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Only Good News Monday

Updated: Sep 5, 2022

Getting the week off to an upbeat start with a global collection of positive news nuggets.

Astronaut Nicole Aunapu Mann
Credit: NASA
Nasa's Native First

Next month Nasa will send a new crew into space. And for the first time there will be a Native American woman aboard. Astronaut Nicole Aunapu Mann, of the Wailacki of the Round Valley Indian Tribes, will be mission commander - responsible for all phases of flight. She will go to the International Space Station on 29 September, Nasa says. "It's very exciting," she told newspaper Indian Country Today. "I think it's important that we communicate this to our community, so that other Native kids... realise that some of those barriers that used to be there are really starting to get broken down," she added.

Jaguar cub in Argentina
Credit: Fundación Rewilding Argentina
Conservation Success

Two jaguar cubs have been born in Argentina’s Iberá Park, seven decades after the species was driven out by hunters. Last year, eight of the big cats were reintroduced to the park as part of a rewilding programme. Camera traps revealed that they have birthed at least two cubs. Sebastián Di Martino, conservation director of Fundación Rewilding Argentina, said: “If both cubs survive, the population of Iberá will have ten free jaguars, which is extremely important considering that in the entire Chaco region of Argentina only about 15 individuals survive.”

Man cycling in Paris
Le Plan Velo

Push bikes are the transport du jour in Paris these days. Now, the French government launched a scheme to ensure it is no passing fad. Under Le Plan Velo, motorists will be paid up to €4,000 ($4,030) if they ditch their gas guzzlers and replace them with a cargo bike. Grants are also available for regular bikes, starting from €400 ($403) for an electric bike.


What occurs once in a minute, twice in a moment, and never in 1,000 years?

(Answer at end of page)

Puffins on Maine's Petit Manan Island

US Puffins

A remote Maine island finds puffins and terns rebounding. This summer, relatively cooler waters have resulted in a breeding bonanza of 93 puffin burrows with 73 chicks hatching on Maine's Petit Manan Island. Over the last half century, the bird has been restored from the brink of extinction in Maine, the only state where it breeds.

World Population

World population growth has fallen to 1 percent, its slowest rate since 1950, according to the UN’s World Population Prospects report. The main cause? A decline in fertility. The latest projections suggests a peak around 10.4 billion in the 2080s. That means we have 78 years to figure out how to provide 11 billion people with a good standard of sustainable living.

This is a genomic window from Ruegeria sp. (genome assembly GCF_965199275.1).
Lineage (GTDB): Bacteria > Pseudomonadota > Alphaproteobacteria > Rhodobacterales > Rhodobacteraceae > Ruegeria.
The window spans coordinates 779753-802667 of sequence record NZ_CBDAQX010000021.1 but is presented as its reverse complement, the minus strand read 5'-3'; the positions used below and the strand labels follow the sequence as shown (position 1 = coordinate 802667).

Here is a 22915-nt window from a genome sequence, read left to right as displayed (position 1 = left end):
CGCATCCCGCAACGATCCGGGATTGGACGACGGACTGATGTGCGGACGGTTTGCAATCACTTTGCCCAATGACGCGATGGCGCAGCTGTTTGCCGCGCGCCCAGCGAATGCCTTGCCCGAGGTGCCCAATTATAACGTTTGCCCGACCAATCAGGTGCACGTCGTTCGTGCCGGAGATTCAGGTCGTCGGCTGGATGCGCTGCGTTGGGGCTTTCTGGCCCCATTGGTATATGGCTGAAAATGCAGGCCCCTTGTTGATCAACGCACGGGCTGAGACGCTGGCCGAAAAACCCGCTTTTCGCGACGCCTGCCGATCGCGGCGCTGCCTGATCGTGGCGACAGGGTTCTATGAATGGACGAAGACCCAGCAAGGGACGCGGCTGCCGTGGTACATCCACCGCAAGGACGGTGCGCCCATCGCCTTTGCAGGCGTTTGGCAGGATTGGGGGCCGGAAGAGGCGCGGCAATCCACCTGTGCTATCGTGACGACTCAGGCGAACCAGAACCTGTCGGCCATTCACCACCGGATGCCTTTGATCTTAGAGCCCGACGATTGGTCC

Teenage Pregnancies

Here's one of the least celebrated stories of human progress. Teenage pregnancies are declining across the world, with only a third of all women bearing children in adolescence compared to 50 percent sixty years ago. The decline is contributing to a positive change in girls' education, and infant and maternal mortality rates.

Quote of the Day

"The most exciting phrase to hear in science, the one that heralds the most discoveries, in not 'Eureka!', but 'That's funny...' " Isaac Asimov

On this Day

22 August 1851: It was promoted as the Hundred Guinea Cup by the Royal Yacht Squadron of Great Britain for a race around the Isle of Wight, but was won by the America, a 100-foot (30m) schooner from New York City (pictured), and subsequently became known as the America’s Cup.

Saving The World

Whilst America is (finally) spending $369bn on climate measures, Europe and China are spending much more. It's all very positive news! Read on...

Voracious Appetites

An age-old strategy of fire prevention has been revived to help beat the effects of drought and heatwaves. It also helps nurture biodiversity. Read on...

Sunday Magazine

If you didn't catch yesterday's OGN Magazine, you might like to have a read of one or more of the articles that you missed. Read on...

Mood Booster

Beautifully filmed arrival of a flamboyance of flamingos to an expanse of shallow water.

Answer: The letter "m."

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